Grammy-Winning Rock Band Switchfoot Live in Manila on April 30

SPOT.ph grilled Switchfoot’s Pinoy band member Jerome Fontamillas on the band’s big win, the new album, and coming home to Manila.

(SPOT.ph) Switchfoot recently made a few big changes: a new home studio, a new label, and a return-to-roots creativity and sense of purpose. The result? Hello Hurricane, the quintet's successful seventh album. So successful it bagged the Best Rock Gospel Album at the Grammy Awards this year. "Hello Hurricane acknowledges the storms that tear through our lives," shares frontman Jon Foreman. "This album is an attempt to respond to those storms with an element of hope, trying to understand what it means to be hopeful in a world that keeps on spinning."

Switchfoot

Switchfoot, all set to play in Manila. Click for more.

Together for more than 10 years now, the multi-awarded group is not only known for their music, they're also popular for doing charity work and supporting various humanitarian causes worldwide. They founded the Switchfoot Bro-Am Surf Contest, a benefit surf competition topped off with a concert to raise funds for organizations that help homeless kids.

Despite having a huge following, the San Diego-based band composed of Jon Foreman (vocals/guitar), Tim Foreman (bass), Chad Butler (drums), Jerome Fontamillas (keyboard/guitar), and Drew Shirley (guitar), remains humble.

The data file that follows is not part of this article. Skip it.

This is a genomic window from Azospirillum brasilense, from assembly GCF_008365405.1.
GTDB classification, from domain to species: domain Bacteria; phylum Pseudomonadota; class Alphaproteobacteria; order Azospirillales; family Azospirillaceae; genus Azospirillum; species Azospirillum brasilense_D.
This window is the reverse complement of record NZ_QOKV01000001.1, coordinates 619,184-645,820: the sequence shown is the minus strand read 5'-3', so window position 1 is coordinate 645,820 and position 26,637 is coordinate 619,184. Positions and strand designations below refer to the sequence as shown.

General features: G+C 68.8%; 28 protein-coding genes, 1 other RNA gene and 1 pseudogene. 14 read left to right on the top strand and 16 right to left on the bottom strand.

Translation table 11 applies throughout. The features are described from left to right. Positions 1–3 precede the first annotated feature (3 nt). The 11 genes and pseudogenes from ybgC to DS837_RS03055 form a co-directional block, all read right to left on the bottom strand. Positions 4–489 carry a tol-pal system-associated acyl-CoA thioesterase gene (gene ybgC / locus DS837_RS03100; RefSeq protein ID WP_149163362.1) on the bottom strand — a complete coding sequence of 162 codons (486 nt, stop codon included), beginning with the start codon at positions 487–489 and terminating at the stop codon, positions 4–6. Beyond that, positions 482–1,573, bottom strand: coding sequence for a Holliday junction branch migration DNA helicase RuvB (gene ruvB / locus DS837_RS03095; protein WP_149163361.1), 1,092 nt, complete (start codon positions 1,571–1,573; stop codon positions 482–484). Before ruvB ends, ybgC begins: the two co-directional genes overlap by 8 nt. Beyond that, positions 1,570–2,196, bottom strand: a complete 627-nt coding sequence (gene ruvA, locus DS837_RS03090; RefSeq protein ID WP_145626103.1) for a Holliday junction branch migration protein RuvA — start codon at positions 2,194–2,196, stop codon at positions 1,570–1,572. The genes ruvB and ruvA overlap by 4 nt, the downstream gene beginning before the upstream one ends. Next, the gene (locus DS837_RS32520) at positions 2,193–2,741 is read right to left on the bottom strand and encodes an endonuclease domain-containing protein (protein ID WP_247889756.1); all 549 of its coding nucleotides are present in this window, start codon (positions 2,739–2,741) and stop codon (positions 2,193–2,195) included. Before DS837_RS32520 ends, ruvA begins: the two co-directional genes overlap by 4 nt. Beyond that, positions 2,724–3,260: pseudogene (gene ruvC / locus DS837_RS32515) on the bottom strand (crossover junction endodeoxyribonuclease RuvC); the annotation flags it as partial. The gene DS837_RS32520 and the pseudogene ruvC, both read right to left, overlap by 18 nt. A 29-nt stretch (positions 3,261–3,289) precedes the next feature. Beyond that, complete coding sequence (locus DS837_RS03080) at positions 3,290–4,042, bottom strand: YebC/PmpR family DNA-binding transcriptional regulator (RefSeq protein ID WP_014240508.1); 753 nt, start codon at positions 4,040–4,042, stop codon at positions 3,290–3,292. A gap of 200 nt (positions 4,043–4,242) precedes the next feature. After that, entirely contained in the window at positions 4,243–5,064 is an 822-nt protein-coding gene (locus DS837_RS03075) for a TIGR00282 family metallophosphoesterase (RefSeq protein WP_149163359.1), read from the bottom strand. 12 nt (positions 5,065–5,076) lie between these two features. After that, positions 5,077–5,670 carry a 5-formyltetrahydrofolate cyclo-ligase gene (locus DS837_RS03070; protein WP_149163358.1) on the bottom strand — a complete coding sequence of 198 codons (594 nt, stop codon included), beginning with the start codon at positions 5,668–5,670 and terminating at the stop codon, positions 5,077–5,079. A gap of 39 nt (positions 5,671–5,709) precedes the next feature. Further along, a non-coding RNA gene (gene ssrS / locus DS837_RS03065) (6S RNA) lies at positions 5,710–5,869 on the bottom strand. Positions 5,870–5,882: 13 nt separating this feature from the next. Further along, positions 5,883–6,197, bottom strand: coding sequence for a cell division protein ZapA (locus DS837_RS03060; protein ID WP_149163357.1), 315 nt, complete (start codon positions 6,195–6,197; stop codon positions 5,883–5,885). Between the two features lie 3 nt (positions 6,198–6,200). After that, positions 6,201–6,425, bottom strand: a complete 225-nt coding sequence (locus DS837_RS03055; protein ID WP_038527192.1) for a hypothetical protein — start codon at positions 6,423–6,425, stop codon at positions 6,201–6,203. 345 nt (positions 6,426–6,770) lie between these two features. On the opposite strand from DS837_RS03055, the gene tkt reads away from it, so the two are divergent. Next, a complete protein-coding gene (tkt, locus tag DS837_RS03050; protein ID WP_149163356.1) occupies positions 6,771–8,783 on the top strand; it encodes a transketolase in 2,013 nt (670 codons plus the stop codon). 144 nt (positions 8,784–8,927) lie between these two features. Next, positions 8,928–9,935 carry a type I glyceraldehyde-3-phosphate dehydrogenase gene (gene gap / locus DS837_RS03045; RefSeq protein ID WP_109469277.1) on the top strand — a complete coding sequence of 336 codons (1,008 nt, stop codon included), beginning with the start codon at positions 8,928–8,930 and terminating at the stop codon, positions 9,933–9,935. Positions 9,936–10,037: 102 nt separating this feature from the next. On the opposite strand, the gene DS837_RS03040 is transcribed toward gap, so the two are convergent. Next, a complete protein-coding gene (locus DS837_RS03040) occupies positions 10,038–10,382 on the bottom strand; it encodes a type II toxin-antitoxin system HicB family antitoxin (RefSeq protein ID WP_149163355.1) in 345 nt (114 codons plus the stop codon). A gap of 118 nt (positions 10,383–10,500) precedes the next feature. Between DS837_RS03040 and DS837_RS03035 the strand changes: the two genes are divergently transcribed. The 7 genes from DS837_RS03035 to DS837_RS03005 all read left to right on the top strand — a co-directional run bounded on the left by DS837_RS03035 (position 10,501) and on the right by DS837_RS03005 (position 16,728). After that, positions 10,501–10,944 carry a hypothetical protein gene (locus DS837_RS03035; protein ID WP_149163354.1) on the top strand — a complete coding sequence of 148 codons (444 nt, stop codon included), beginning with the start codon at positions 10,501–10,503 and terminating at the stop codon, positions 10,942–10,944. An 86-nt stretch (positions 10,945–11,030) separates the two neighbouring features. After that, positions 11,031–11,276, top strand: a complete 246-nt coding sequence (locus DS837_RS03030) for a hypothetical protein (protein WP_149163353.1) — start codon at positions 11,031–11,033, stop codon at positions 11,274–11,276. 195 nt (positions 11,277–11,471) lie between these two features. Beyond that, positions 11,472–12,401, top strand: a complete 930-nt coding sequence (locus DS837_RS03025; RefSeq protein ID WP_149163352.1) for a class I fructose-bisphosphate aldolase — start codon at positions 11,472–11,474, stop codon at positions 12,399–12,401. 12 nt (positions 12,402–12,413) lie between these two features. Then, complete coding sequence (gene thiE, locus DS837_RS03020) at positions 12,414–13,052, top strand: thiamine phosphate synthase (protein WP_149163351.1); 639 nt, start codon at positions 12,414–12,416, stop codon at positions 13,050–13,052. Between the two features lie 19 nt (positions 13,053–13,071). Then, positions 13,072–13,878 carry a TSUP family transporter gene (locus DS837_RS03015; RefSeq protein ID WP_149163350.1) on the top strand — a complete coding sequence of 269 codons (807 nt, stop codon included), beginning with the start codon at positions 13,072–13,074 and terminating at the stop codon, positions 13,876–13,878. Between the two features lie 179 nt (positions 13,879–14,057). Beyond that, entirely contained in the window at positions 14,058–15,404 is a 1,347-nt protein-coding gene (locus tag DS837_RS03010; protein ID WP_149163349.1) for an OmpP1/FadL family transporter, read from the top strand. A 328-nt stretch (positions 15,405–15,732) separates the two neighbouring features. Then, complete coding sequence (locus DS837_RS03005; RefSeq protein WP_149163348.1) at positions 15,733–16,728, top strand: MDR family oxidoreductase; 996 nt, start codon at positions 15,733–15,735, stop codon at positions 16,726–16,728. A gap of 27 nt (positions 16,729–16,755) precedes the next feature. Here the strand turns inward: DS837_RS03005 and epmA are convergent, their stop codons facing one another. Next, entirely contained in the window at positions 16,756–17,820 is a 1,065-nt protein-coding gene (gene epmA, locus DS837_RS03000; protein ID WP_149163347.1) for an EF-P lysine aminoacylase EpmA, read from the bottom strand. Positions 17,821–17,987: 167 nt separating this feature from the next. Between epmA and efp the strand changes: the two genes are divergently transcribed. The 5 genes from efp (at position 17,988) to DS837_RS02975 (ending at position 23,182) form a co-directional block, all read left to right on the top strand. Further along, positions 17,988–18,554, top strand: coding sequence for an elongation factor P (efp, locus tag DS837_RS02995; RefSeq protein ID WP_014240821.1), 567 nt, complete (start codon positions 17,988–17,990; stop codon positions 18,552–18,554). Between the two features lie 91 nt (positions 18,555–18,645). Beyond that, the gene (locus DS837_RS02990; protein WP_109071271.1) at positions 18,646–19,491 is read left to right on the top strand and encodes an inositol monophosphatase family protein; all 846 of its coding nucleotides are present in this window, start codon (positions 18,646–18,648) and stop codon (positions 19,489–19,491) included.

"It's hard to say when we got so popular, or if in fact we're really popular," Fontamillas said, the band's Filipino guitarist/keyboardist. "We just love to write and play music. We never would measure our success by how many album sales we have. It's about connecting to an individual, or a few people, or an arena. We feel the music is for everyone, and if more people are listening because they feel connected somehow to the music and the songs, that's more meaningful to us. "

 

 

 

 

 

Switchfoot performing the title track "Hello Hurricane"

 

Switchfoot’s Pinoy guitarist/keyboardist, Jerome Fontamillas, took a break from recording to chat with SPOT.ph.

 

How did it feel to win a Grammy?

It feels so surreal. It's such an honor to win and to be in the same level as all the other Grammy winners. We're just so blessed to be able to make music.

Is there more pressure now after winning?

The pressure is on our own. We constantly push ourselves to write and make music. We constantly push ourselves to become better.

What can we expect from the new album?

It's a rightful next step after Hello Hurricane. There's definitely going to be more rhythm.

As a band, how are you guys?

We're really close. If the band ended today, we'd still be hanging out.

What are you looking forward to when you visit the Philippines?

I was born in the Philippines and lived in Pasay until I was three. I can't wait to eat lumpia, pansit, bangus, tilapia, definitely not looking forward to eating balut. Filipinos are so warm and inviting. It's going to be like one big family reunion.

Any message to your Pinoy fans?

My kababayans, I'm so excited to come back and see you guys. You guys are like family to me.

Watch Switchfoot perform live in Manila at the Phil. Sport Arena (formerly Ultra) on April 30, 7:30 p.m.


Photos from the Switchfoot website

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